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  • Hili Slav RISD '24

Darom Adom

Updated: May 2



Darom Adom, 2023 

Small children’s chair inspired by the classic “Little Tikes” chair. Hand carved and sanded, oil-painted anemones. 

Cherry Hardwood, Oil Paint 

40 cm x 30 cm x 30 cm 


Artist Statement: 


Darom Adom (red south) is an event that takes place once a year during the months of January  and February which marks the bloom of red anemones—in Hebrew, kalaniyot. The anemones  dot green hills all over the south of Israel (an area known as the Gaza envelope) as if they are  breaking out in hives—hence the name. Each year, visitors flock the area to picnic, cycle, and  hike amongst the bloom. 


On October 7th, Hamas, a terrorist organization, infiltrated a number of Israeli kibbutzim in the  envelope and brutally murdered and kidnapped hundreds of civilians, among them children and  infants.


This chair is a memorial to childhood. Specifically, to childhoods that have been cut short. It is a  monument to the dozens of infants and children that were robbed of their childhood and robbed of their future.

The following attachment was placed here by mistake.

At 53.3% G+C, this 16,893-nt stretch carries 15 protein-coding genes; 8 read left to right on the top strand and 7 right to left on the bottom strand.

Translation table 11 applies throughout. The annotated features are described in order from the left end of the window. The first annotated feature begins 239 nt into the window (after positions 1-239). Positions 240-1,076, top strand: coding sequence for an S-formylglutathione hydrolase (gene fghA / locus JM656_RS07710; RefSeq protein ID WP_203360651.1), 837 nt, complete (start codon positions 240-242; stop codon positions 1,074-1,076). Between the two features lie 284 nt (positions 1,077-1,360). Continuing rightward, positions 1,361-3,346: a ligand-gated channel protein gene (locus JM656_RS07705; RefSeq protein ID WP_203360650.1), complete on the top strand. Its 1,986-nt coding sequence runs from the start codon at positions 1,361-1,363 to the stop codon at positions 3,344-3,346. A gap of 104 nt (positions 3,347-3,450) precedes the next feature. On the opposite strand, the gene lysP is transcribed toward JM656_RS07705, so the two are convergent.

Anemones don’t grow very tall, 60 centimeters at most. Before the attack, I intended for this  chair to be a celebration of childhood and of the joy of growing up. I wanted to paint climbing  roses and ivy that could easily reach the top of the chair and beyond, in order to represent  children growing and blossoming.  


I wanted my piece to resemble an abandoned chair, left in a field of anemones. The other day  my father, when told about my chair, sent me a photo of an anemone that has already bloomed. Even though there are few now, by January there will be plenty. They will blossom and grow in fields surrounding abandoned houses and blood-stained rooms. They will blossom and grow even though the children will not. 



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